Consider this for a moment: Dinosaurs might still be alive today if they had had a space program.
If dinosaurs — Stegosauruses, Velociraptors, whichever genus proved the most adept with a slide rule — had developed a means of traveling to and eventually settling other planets, the species as a whole would have survived the asteroid strike that otherwise spelled its doom some 66 million years ago. And it would likely live on today in a Mars colony or a moon base or a size-appropriate space station.
So argued Andrew Rader, an aerospace engineer and possibly Canada’s greatest know-it-all (that’s a thing
, apparently). Rader spoke on Monday night at Nerd Nite Boston, a monthly series of nerd-friendly presentations held in a swanky bar in Cambridge, a stone’s throw from MIT.
In his talk, “The Future Prospects of Human Space Settlement,” he outlined two possible futures for our own species. In one, we remain Earthbound, competing for an ever-diminishing supply of resources. In the other, we venture into space, terraforming and settling new worlds — Mars, Venus, the moon Europa — and quite possibly saving ourselves from extinction when a big asteroid (like, Bruce Willis big) finally slams into Earth. You can guess, perhaps, which of these he favored.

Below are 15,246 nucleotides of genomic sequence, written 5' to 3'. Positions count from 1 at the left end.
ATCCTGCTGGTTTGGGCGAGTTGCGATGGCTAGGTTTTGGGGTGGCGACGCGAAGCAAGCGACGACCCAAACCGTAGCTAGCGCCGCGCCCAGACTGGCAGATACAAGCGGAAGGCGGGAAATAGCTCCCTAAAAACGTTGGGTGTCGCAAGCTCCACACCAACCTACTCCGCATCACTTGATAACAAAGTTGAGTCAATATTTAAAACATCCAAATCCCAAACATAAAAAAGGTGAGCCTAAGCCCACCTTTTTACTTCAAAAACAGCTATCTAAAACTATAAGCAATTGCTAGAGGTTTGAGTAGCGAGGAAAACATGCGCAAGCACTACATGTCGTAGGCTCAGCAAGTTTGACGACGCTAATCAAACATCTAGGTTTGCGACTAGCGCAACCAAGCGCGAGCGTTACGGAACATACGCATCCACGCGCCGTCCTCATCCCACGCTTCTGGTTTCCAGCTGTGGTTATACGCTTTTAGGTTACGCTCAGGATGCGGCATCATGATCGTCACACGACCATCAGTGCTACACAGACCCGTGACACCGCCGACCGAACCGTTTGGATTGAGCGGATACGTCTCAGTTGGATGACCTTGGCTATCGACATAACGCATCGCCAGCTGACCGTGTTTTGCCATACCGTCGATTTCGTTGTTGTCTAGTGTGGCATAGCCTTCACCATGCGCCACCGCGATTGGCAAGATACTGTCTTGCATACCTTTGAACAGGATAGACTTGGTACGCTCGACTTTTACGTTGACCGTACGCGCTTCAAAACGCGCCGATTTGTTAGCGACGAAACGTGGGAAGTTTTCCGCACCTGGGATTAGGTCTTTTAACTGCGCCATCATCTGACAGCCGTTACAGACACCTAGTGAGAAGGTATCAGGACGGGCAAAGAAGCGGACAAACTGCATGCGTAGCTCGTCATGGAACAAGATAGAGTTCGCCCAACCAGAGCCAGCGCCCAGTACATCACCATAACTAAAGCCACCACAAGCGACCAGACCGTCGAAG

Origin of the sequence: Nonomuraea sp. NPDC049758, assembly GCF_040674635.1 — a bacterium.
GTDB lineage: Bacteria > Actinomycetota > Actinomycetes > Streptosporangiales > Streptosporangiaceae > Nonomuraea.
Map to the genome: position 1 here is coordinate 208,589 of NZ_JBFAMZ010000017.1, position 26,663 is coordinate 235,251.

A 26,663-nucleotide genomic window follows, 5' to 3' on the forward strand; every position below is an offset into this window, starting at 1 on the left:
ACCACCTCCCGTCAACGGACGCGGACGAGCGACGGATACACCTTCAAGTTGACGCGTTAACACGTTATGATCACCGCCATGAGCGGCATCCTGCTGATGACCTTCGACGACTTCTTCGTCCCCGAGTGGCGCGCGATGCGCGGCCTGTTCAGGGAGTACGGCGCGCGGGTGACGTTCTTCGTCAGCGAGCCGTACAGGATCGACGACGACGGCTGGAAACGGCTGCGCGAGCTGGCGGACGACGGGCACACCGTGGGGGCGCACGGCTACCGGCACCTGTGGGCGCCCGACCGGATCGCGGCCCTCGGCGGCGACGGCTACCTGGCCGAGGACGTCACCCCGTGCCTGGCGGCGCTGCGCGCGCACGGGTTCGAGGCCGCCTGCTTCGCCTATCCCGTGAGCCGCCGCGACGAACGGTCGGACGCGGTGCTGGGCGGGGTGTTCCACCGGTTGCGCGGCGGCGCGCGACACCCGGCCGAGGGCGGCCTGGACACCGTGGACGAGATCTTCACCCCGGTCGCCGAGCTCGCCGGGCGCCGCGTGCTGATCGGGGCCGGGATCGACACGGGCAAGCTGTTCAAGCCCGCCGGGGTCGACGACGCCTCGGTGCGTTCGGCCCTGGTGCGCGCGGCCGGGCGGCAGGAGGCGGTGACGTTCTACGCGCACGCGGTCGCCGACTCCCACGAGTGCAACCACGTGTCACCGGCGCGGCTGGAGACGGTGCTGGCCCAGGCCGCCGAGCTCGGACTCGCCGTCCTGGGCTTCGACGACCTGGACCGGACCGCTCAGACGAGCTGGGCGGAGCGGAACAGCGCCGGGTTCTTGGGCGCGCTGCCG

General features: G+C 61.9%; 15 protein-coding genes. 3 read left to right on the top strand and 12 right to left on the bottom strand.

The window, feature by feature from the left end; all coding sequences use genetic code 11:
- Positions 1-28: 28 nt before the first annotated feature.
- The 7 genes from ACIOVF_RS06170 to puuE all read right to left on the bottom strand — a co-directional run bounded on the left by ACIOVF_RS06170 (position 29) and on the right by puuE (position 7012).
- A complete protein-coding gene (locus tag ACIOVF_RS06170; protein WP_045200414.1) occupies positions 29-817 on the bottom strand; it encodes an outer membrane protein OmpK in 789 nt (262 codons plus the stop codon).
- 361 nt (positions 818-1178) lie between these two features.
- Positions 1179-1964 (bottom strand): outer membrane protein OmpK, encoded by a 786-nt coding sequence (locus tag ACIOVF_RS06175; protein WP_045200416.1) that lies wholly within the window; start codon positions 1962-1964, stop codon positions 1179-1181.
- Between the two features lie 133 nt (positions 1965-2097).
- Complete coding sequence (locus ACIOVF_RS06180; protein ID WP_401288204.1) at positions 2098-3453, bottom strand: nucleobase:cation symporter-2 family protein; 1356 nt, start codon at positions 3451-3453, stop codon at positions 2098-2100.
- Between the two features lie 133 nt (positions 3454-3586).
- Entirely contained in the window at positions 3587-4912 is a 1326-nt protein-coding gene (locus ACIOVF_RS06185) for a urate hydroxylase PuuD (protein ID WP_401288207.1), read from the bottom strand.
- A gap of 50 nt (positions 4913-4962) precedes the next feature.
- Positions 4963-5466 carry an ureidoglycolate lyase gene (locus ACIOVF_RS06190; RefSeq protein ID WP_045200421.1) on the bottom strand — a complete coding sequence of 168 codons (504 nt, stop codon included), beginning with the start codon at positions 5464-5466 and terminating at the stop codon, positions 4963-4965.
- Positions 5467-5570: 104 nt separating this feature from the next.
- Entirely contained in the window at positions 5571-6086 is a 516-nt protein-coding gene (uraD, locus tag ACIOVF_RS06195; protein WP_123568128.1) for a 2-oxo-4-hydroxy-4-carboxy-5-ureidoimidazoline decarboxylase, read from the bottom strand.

This isn’t just sci-fi fantasy, a rehash of the Genesis project carried out so dramatically in the Mutara Nebula (in Star Trek II: The Wrath of Khan
, for the non-nerds out there).We can do it. Mars, for example, is well suited to terraforming. Plants would love the largely CO2
atmosphere, Rader said, and with the 24.6-hour day they would think they were on Earth. And conditions otherwise could help to ease the transition to a new, (currently) red planet. There’s the possibility of producing plastic, for instance — the resources are there — and then manufacturing stuff we need using 3-D printing technology.
How would optics figure into all this? What role would light-based technologies play? Human spaceflight and settlement wouldn’t likely be as optics-intensive as other space-based applications — the Curiosity Rover has its ChemCam, for example, the James Webb Telescope its MIRI imager and spectrograph (see: Photonics in Space
— but in opening up strange new worlds and (potentially) new civilizations they would create a host of research opportunities, driving demand for all manner of optics-based technologies. And then there’s things like free-space optical communications and other, similar applications (see: Optics in Space
And of course, any future-y settlement on an alien planet needs neon-lit interiors and laser pistols, scalpels, screwdrivers, etc. So in the end, everyone would win.